Morris Rosenfeld Poems
- My Boy I have a little boy at home, A pretty little son; I ...
- In The Factory Oh, here in the shop the machines roar so ...
- Liberty When night and silence deep Hold all the world in ...
- On The Bosom Of The Ocean THE terrible wind, the dangerous ...
- I Know Not Why I lift mine eyes against the sky, The clouds...
- I'Ve Often Laughed I've often laughed and oftener still have ...
- A Tree In The Ghetto There stands in th' leafless Ghetto One...
Morris Rosenfeld (Moshe Jacob Alter) (December 28, 1862 in Bokscha in Russian Poland, government of Suwałki – June 22, 1923 in New York) was a Yiddish poet.
His work sheds light on the living circumstances of emigrants from Eastern Europe in New York's tailoring workshops.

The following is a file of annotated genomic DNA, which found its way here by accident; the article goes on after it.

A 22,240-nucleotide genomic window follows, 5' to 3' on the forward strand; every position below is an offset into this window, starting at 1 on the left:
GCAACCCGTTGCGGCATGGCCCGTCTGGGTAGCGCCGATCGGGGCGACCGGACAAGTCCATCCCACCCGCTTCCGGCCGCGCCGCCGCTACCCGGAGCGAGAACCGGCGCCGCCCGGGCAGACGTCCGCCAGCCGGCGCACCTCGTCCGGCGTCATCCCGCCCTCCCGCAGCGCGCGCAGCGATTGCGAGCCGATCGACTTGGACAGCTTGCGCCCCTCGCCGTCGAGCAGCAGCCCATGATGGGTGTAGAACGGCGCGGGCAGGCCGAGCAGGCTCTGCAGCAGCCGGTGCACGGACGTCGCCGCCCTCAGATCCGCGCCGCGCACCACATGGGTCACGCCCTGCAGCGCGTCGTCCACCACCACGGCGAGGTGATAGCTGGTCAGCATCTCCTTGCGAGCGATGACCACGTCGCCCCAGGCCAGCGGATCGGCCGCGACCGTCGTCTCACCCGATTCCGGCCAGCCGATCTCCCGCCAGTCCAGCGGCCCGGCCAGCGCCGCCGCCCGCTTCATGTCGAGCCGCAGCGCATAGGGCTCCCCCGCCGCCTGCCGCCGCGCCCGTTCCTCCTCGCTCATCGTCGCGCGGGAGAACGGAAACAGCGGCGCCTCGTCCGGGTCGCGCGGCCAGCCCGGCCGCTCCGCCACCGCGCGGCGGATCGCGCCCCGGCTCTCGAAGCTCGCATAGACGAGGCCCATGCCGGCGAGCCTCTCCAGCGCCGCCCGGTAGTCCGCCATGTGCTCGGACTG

He was educated at Boksha, Suwałki, and Warsaw. He worked as a tailor in New York and London and as a diamond cutter in Amsterdam, and settled in New York in 1886, after which he was connected with the editorial staffs of several leading Jewish newspapers. In 1904 he published a weekly entitled Der Ashmedai. In 1905 he was editor of the New Yorker Morgenblatt. He was also the publisher and ... more »
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Comments about Morris Rosenfeld
I have a little boy at home,
A pretty little son;
I think sometimes the world is mine
In him, my only one.
But seldom, seldom do I see
My child in heaven's light;
I find him always fast asleep...
I see him but at night.
Ere dawn my labor drives me forth;
'Tis night when I am free;
A stranger am I to my child;
And strange my child to me.
I come in darkness to my home,
With weariness and--pay;
My pallid wife, she waits to tell
The things he learned to say.
How plain and prettily he asked:
'Dear mamma, when's 'Tonight'?
O when ...